Skeletal formula of benzidine
Ball-and-stick model of the benzidine molecule
Preferred IUPAC name
Other names
Benzidine, di-phenylamine, diphenylamine, 4,4'-bianiline, 4,4'-biphenyldiamine, 1,1'-biphenyl-4,4'-diamine, 4,4'-diaminobiphenyl, p-diaminodiphenyl, p-benzidine
  • 92-87-5 checkY
3D model (JSmol)
ECHA InfoCard 100.002.000 Edit this at Wikidata
EC Number
  • 202-199-1
RTECS number
  • DC9625000
UN number 1885
  • InChI=1S/C12H12N2/c13-11-5-1-9(2-6-11)10-3-7-12(14)8-4-10/h1-8H,13-14H2 checkY
  • InChI=1/C12H12N2/c13-11-5-1-9(2-6-11)10-3-7-12(14)8-4-10/h1-8H,13-14H2
  • c2c(c1ccc(N)cc1)ccc(N)c2
Molar mass 184.24 g/mol
Appearance Grayish-yellow, reddish-gray, or white crystalline powder[1]
Density 1.25 g/cm3
Melting point 122 to 125 °C (252 to 257 °F; 395 to 398 K)
Boiling point 400 °C (752 °F; 673 K)
0.94 g/100 mL at 100 °C
-110.9·10−6 cm3/mol
Related compounds
Related compounds
Main hazards carcinogenic
GHS pictograms GHS07: HarmfulGHS08: Health hazardGHS09: Environmental hazard
GHS Signal word Danger
H302, H350, H400, H410
P201, P202, P264, P270, P273, P281, P301+312, P308+313, P330, P391, P405, P501
NIOSH (US health exposure limits):
PEL (Permissible)
occupational carcinogen[1]
Except where otherwise noted, data are given for materials in their standard state (at 25 °C [77 °F], 100 kPa).
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Infobox references

Benzidine (trivial name), also called 1,1'-biphenyl-4,4'-diamine (systematic name), is an organic compound with the formula (C6H4NH2)2. It is an aromatic amine. It is a component of a test for cyanide. Related derivatives are used in the production of dyes. Benzidine has been linked to bladder and pancreatic cancer.[2]

Synthesis and properties[]

Benzidine is prepared in a two step process from nitrobenzene. First, the nitrobenzene is converted to 1,2-diphenylhydrazine, usually using iron powder as the reducing agent. Treatment of this hydrazine with mineral acids induces a rearrangement reaction to 4,4'-benzidine. Smaller amounts of other isomers are also formed.[3] The benzidine rearrangement, which proceeds intramolecularly, is a classic mechanistic puzzle in organic chemistry.[4]

Benzidine rearrangement.png

The conversion is described as a [5,5]sigmatropic reaction.[5][6]

Benzidine rearrangement mechanism

In terms of its physical properties, 4,4'-benzidine is poorly soluble in cold water but can be recrystallized from hot water, where it crystallises as the monohydrate. It is dibasic, the deprotonated species has Ka values of 9.3 × 10−10 and 5.6 × 10−11. Its solutions react with oxidizing agents to give deeply coloured quinone-related derivatives.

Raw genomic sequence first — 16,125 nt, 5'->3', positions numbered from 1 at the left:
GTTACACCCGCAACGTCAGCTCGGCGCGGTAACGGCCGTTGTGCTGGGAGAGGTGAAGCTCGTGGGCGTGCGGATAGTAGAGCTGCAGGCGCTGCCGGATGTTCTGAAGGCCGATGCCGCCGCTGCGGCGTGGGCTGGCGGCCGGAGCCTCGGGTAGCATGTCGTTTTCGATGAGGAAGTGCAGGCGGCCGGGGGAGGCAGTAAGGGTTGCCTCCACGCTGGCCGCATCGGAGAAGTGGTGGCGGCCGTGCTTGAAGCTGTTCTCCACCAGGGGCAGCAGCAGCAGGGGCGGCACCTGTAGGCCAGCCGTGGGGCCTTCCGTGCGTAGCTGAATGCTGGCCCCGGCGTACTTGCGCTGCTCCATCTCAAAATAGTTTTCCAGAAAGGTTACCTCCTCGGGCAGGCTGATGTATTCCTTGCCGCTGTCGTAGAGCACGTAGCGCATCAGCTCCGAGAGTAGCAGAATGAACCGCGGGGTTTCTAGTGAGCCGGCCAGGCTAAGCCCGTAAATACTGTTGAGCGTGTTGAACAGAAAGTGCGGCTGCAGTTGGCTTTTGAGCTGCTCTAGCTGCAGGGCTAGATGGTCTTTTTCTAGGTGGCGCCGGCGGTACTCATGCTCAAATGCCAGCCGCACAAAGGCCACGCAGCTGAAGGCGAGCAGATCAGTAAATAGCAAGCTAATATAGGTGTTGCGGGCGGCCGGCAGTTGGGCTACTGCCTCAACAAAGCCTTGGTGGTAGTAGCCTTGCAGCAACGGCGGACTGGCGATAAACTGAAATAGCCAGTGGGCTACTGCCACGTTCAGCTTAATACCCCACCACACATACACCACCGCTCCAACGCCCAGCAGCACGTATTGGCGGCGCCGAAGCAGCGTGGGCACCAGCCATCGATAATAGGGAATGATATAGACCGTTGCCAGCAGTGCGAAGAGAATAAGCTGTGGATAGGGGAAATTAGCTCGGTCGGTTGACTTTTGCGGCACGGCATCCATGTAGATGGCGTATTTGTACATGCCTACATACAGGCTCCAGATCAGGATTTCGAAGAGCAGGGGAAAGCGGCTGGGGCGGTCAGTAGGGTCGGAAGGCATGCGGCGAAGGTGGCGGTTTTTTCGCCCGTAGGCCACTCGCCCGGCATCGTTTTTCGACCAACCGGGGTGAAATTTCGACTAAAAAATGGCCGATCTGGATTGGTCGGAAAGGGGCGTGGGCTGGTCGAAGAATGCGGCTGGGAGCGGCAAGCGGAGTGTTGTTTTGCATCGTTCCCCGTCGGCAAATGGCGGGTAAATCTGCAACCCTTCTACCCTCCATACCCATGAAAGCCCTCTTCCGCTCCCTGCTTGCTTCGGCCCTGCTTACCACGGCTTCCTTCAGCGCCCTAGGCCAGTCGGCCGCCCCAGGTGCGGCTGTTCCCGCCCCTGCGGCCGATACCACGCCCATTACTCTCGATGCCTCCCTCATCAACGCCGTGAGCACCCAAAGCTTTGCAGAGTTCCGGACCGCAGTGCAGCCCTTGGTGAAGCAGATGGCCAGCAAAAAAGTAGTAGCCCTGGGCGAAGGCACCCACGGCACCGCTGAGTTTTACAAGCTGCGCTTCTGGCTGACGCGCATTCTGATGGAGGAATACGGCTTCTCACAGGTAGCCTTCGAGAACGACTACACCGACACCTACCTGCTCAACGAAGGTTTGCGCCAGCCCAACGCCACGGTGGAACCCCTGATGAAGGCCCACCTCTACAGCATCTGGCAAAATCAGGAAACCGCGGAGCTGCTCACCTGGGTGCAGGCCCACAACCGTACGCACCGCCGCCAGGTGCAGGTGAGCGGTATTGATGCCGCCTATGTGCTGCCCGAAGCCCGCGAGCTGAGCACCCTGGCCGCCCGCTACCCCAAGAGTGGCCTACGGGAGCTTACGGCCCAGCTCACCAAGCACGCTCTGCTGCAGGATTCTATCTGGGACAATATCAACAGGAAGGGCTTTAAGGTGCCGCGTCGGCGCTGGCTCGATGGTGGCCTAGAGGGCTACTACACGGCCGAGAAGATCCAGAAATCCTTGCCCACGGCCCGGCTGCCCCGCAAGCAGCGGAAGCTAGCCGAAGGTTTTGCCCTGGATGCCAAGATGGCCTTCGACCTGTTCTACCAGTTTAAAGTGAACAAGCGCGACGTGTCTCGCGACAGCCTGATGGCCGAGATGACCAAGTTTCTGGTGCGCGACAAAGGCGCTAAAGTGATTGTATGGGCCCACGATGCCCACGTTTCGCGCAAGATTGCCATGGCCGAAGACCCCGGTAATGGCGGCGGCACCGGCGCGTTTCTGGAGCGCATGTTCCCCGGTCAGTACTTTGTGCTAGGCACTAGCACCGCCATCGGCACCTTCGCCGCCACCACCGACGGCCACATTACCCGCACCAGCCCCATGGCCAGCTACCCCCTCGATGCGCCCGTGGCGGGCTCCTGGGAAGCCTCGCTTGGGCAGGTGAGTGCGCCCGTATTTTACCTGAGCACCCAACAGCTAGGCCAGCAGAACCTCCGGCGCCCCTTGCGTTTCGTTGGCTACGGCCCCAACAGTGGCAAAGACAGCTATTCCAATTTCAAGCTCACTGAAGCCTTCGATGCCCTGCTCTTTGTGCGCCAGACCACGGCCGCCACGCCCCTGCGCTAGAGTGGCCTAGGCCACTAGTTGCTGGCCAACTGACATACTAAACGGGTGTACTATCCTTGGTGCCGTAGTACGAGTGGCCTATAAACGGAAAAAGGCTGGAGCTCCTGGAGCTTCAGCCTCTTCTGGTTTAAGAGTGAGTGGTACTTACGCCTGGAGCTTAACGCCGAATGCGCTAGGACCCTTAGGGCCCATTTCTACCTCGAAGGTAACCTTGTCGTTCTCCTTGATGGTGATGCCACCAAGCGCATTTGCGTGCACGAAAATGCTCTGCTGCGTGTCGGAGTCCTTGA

Conversion of benzidine to the bis(diazonium) salt was once an integral step in the preparation of direct dyes (requiring no mordant). Treatment of this bis(diazonium) salt with 1-aminonaphthalene-4-sulfonic acid gives the once popular congo red dye. In the past, benzidine was used to test for blood. An enzyme in blood causes the oxidation of benzidine to a distinctively blue-coloured derivative. The test for cyanide relies on similar reactivity. Such applications have largely been replaced by methods using phenolphthalein/hydrogen peroxide and luminol.

The popular dye congo red is derived from benzidine.

Related 4,4’-benzidines[]

A variety of derivatives of 4,4’-benzidine are commercially produced on the scale of one to a few thousand kilograms per year, mainly as precursors to dyes and pigments.[3] These derivatives include, in order of scale, the following:


As with some other aromatic amines such as 2-naphthylamine, benzidine has been significantly withdrawn from use in most industries because it is so carcinogenic. In August 2010 benzidine dyes were included in the U.S. EPA's List of Chemicals of Concern.[7] The manufacture of Benzidine has been illegal in the UK since at least 2002 under the Control of Substances Hazardous to Health Regulations 2002 (COSHH).


  1. ^ a b NIOSH Pocket Guide to Chemical Hazards. "#0051". National Institute for Occupational Safety and Health (NIOSH).
  2. ^ "Known and Probable Carcinogens". American Cancer Society. 2011-06-29.
  3. ^ a b Schwenecke, H.; Mayer, D. (2005). "Benzidine and Benzidine Derivatives". Ullmann's Encyclopedia of Industrial Chemistry. Weinheim: Wiley-VCH. doi:10.1002/14356007.a03_539.
  4. ^ March, J. (1992). Advanced Organic Chemistry (5th ed.). New York: J. Wiley and Sons. ISBN 0-471-60180-2.
  5. ^ Shine, H. J.; Zmuda, H.; Park, K. H.; Kwart, H.; Horgan, A. G.; Collins, C.; Maxwell, B. E. (1981). "Mechanism of the benzidine rearrangement. Kinetic isotope effects and transition states. Evidence for concerted rearrangement". Journal of the American Chemical Society. 103 (4): 955–956. doi:10.1021/ja00394a047..
  6. ^ Shine, H. J.; Zmuda, H.; Park, K. H.; Kwart, H.; Horgan, A. G.; Brechbiel, M. (1982). "Benzidine rearrangements. 16. The use of heavy-atom kinetic isotope effects in solving the mechanism of the acid-catalyzed rearrangement of hydrazobenzene. The concerted pathway to benzidine and the nonconcerted pathway to diphenyline". Journal of the American Chemical Society. 104 (9): 2501–2509. doi:10.1021/ja00373a028.
  7. ^ "Benzidine Dyes Action Plan Summary". U. S. Environmental Protection Agency. 2010-08-18. Archived from the original on 2010-08-21.